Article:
It is easy to think that the way we celebrate Christmas today is the way it has always been. The fact is, Christmas has changed greatly in the last 100 years, and before that, we might find it quite unrecognizable. Christmas celebrations, traditions, the image of Santa Claus, and many other things are truly a modern construct. In some ways, the Ebenezer Scrooge character in Charles Dickens Christmas Carol was not all that unusual in his day, 1843, and Dickens, as usual, was writing a political satire as much as anything.
The first thing to consider is the timing of Christmas. Most scholars, theological and historical, agree that were Christmas placed at its proper time on the calendar, it is more properly an event that happened in April. There are two reasons for this. First, in the bible there is the mention of baby sheep. As with most animals, sheep give birth in the early spring which would render such newborns almost fully grown at the start of winter.
Next is the biblical reference to a census being taken. Historians and archeologists have been able to establish such an event happening but again it was in the spring.
And finally, although this is certainly not the last fact, there is the fact that the early Catholic church worked hard to have pagan rituals removed from public participation. In month prior to the beginning of winter, there was a long celebrated feast of having the last fresh meat of the season. That feast is commonly known at “carnival.” The root of that word is the Latin word “carne” which means meat. The Catholic church correctly realized it could not have the feast removed from the public mind so it supplanted it with a feast of its own, Christmas. The celebration of carnival also commonly saw the bringing of fir trees into the home.
If we fast forward to late 17th century America we find that Christmas was not celebrated by the Puritans and their early descendants. The Puritans viewed the celebration as a sinful time of excessive celebration, gluttony, drunkenness, and misbehavior. Such had been the case in the England they left and they were committed to change. Early American almanacs leave out all mention of Christmas from their pages.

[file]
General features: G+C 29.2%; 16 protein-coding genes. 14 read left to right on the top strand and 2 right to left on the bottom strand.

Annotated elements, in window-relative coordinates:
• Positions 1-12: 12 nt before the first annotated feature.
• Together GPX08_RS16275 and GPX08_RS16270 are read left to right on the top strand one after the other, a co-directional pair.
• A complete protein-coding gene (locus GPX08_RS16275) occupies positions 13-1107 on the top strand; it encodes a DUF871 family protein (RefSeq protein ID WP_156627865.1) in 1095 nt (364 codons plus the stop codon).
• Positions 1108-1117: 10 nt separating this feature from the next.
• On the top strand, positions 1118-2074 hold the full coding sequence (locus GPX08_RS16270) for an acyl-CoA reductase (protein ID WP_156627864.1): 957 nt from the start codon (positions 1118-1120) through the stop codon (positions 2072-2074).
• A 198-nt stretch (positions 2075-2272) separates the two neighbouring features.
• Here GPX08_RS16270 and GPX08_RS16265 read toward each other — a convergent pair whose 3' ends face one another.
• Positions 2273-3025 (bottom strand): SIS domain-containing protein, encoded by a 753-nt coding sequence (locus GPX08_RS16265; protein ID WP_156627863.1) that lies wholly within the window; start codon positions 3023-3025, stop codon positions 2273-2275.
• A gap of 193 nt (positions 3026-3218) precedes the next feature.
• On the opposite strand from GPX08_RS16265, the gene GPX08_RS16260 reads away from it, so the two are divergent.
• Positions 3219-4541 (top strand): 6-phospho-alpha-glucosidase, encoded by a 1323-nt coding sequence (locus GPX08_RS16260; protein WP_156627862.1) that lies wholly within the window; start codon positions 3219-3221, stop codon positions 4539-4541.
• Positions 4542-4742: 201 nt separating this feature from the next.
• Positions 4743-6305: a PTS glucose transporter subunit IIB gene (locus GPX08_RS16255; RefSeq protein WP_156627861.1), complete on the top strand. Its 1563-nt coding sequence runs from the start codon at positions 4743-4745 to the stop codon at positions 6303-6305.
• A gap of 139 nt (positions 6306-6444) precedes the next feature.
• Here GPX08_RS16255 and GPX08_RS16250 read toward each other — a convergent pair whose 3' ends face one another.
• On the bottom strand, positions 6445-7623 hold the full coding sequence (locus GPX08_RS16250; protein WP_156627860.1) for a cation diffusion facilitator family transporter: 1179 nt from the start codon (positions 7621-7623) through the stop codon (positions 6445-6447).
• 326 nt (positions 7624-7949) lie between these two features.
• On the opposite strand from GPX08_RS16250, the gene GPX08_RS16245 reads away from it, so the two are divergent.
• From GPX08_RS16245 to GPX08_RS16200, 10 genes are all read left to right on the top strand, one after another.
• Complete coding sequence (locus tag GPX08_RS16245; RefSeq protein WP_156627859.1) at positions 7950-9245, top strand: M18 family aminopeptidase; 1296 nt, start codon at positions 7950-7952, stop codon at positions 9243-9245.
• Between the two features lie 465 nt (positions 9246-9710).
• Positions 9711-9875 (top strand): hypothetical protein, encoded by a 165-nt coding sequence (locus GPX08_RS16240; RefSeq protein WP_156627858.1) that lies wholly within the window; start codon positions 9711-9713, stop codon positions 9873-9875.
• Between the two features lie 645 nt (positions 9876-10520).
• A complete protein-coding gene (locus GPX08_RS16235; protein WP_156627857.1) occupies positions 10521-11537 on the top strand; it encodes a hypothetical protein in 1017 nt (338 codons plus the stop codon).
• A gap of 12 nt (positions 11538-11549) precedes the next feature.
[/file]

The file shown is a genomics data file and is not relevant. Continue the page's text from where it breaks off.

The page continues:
In 18th Century Boston the tradition of “wassailing,” brought from England, was practiced by the poor. This was a tradition of begging for food. In the mid-1700s it was simply the poor going to the houses of well-to-do Bostonians and knocking on doors begging. By the late 1700s, it had become a practice where these people used threats of invading the homes of those who did not give to them.
The first Christmas religious service held in New England happened in 1789 by the Universalist Church of Boston. By 1818 the practice had spread to many of Boston’s churches and the beginnings of a celebration took hold in New England. Still, the day did not have the status of a holiday as we understand such things today.
When Clement Moore wrote “The Night Before Christmas” in 1823 he was, it is believed, relating a Dutch tradition of Christmas to his children. It is interesting to note in the poem that he refers to Santa Claus as an “elf” and that his sleigh and reindeer as being “tiny.” This is a far cry from the Santa Claus we know today. Also at that time, most artist renditions of what Santa Claus looked like always included him smoking a pipe.
Still, at that time, there was no American tradition of gift giving. Although the idea of gift giving was offered by Unitarians in 1806 it did not take off until merchants embraced the idea several decades later. It is thought that the tradition is also an import from the Dutch where children put out their wooden shoes in hopes that Saint Nicholas would leave them a coin or two. The 1840s saw the beginning of merchants advertising the idea of gift giving, and with that, Christmas became fully established in American.
Santa Claus was transformed in the 1890s from Clement Moore’s tiny elf to Coca Cola’s white bearded rotund full-sized Santa we all know today. Christmas, like America itself, had become a compilation of German, Nordic, and English traditions. Saint Nicholas himself, though, was a person of the Byzantine Empire. Nicholas was a 4th Century bishop of Bari. The Byzantines revered Saint Nicholas as the protector of children. From this fact the tradition of Sinterklaas evolved in Holland and Belgium. In that tradition, Sinterklaas had a helper with him when he delivered presents, via the chimney, to all the children.
The history of Christmas varies with the country, but as a well-accepted and widely celebrated event, it was the 19th century before it truly took hold. The most enduring image of Christmas is the American invention of a Santa Claus as we know him now. An image that varied greatly from one country to the next 150 years ago, now varies slightly.